April is Autism Awareness Month, with its “Light It Up Blue” campaign. But I don’t want it to get lost amongst the myriad “month” designations. Campaign participants are wearing a ribbon with the traditional puzzle pattern on it, which is appropriate since the etiology of the autism spectrum is still a mystery after all these years.
It’s called a spectrum because the most common symptoms—lack of eye contact, obsessive-compulsive behavior, lack of social interaction, deficiencies or aberrations in verbal communication, and hyperkinetic movement—can be present or absent as well as mild, moderate, or severe. No 2 people on the spectrum are the same.
It was in 1943 that child psychologist Dr. Leo Kanner first described autistic type behavior. Shortly after, in 1944, Dr. Hans Asperger described a mild form of autism that now carries his name. Time passed without much significant understanding of autism
The picture worsened in 1967 when Dr. Bruno Bettelheim of the University of Chicago mistakenly theorized that the reason for autistic behavior in children was “refrigerator moms” who did not properly bond with their babies. Current research suggests that autism has a variety of genetic, epigenetic, and brain development causes influenced by environmental factors.
The prevalence and incidence statistics reported by the Centers for Disease Control and Prevention, the Autism Society, and Autism Speaks are not encouraging. In 2000, one in 150 children were diagnosed with autism. By 2016, the prevalence had zoomed to one in 68. Do the statistics reflect a real increase? Are they indicative of improved diagnostics, as autism now can be diagnosed in children as young as 2 years old? Or are we looking at over-reaching diagnosis?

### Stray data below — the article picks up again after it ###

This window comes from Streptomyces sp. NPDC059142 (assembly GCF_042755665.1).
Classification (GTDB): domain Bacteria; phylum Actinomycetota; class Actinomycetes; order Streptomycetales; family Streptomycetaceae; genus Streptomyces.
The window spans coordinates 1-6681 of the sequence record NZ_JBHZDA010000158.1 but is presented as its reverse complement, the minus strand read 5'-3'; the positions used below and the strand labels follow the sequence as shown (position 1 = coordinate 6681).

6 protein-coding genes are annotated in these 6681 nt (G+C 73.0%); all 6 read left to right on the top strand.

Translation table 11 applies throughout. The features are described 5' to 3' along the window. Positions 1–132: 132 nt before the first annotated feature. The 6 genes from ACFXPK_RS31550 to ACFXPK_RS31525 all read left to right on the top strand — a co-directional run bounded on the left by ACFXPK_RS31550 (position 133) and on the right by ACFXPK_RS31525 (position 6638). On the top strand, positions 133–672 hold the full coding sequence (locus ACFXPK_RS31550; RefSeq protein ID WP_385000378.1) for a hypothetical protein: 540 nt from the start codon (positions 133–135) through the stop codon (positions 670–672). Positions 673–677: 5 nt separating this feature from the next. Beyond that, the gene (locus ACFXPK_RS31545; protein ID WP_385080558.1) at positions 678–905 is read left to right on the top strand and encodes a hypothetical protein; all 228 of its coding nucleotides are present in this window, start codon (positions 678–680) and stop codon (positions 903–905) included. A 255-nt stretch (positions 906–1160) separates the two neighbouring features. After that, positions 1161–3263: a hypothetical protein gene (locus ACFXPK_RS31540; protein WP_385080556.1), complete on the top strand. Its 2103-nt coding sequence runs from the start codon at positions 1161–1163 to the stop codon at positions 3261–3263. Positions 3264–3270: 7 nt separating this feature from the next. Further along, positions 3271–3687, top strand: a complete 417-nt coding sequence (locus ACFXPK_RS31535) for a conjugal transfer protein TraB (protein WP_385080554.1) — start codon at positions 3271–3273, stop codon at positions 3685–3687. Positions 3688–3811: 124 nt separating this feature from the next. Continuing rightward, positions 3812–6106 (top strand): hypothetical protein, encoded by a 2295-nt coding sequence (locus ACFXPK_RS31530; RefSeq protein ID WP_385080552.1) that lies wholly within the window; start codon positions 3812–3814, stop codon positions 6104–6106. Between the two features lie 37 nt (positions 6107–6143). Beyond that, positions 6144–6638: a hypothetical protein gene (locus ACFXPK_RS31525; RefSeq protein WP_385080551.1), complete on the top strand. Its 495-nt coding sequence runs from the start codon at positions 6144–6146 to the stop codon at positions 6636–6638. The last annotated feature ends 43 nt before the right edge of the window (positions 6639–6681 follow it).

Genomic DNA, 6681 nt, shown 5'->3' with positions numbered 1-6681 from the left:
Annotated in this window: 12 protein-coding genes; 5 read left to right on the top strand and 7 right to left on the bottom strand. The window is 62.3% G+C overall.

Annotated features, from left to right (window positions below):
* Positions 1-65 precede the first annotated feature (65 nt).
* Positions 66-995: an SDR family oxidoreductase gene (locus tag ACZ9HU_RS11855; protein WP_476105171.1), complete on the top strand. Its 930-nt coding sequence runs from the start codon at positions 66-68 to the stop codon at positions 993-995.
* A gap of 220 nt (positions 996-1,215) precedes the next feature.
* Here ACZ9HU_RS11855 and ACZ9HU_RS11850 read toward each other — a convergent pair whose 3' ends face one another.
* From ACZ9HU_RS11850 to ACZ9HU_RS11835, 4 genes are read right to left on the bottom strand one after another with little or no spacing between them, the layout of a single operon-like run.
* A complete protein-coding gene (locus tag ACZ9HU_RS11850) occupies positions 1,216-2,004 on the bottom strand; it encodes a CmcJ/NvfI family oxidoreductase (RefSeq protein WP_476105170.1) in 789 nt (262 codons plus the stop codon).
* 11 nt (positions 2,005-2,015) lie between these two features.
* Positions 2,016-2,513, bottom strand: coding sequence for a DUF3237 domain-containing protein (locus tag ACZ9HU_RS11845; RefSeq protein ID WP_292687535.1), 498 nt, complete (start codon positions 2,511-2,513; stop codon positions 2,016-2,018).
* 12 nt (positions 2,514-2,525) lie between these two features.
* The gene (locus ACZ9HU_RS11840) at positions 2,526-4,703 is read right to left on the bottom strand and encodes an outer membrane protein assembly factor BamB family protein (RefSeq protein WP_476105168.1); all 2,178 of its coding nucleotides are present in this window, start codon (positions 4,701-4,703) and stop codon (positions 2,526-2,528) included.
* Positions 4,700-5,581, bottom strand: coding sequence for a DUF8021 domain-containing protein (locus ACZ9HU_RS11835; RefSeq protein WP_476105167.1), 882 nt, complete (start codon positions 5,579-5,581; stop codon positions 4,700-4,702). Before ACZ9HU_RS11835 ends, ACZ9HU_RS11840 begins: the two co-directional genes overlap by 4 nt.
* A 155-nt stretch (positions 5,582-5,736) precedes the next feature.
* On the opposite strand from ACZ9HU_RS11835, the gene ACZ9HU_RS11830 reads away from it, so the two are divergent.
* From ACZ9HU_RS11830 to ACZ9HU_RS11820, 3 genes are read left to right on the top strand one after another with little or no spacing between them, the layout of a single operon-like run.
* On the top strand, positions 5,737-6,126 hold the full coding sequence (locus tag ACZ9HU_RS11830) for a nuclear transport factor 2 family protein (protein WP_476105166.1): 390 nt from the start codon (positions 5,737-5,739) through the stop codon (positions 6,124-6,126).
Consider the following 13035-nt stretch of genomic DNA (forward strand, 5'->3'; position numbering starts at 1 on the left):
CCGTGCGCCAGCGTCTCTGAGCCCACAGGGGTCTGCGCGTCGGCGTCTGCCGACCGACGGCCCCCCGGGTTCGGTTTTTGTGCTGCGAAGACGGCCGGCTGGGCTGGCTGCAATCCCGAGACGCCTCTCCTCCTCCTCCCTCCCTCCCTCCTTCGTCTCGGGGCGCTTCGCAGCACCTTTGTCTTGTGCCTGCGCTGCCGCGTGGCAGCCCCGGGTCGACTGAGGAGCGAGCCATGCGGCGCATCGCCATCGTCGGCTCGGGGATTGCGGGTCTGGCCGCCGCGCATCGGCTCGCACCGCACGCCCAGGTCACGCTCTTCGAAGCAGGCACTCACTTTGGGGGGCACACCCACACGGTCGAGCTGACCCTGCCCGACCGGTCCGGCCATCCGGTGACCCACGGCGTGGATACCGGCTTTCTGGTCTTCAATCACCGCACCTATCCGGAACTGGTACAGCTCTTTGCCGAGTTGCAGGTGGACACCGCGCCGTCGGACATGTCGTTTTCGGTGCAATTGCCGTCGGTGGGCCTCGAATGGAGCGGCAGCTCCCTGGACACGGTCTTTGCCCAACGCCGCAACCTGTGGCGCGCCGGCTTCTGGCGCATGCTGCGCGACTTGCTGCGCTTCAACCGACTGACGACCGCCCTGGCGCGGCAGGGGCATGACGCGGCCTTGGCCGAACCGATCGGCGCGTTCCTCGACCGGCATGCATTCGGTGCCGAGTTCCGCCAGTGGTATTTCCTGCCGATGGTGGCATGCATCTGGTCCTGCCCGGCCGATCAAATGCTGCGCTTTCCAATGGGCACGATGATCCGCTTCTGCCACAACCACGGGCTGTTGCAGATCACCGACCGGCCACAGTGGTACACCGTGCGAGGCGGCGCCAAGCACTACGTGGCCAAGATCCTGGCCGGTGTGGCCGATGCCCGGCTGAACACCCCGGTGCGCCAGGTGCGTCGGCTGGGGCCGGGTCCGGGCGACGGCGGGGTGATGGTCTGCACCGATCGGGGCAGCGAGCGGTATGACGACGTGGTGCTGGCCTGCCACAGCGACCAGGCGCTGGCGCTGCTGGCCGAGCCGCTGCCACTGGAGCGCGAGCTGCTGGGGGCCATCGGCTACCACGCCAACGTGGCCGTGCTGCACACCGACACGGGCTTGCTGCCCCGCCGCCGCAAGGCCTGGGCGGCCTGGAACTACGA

Interestingly, as dentists, we are in a particularly advantageous position to observe the presence or absence of autism spectrum disorder because we need the eye contact, the social interaction, and the communication so essential to developing a relationship with our patients. To this point I can tell you firsthand that in a practice with 3 pediatric dentists with a cumulative 100 years of experience that the long and emotional conversations with the parents of these patients can be gut-wrenching.
Let me share a new wrinkle in the world of autism with you. There is a sizeable segment of parents of autistic children and autistic adults who focus on what they term neurodiversity. Their feeling is that we have to look at the autistic mind as just another kind of “normal,” another way that the human brain can work, not something that needs fixing.
Several years ago, I had the pleasure of meeting Temple Grandin, perhaps the most famous autistic adult. She made it clear that her brain did not work well with ordinary math and English, subjects in school with which she struggled, but was extremely suited to visual stimulation. So, she was able to use her visual skills to forge a career in Colorado, designing cattle slaughterhouse equipment and facilities.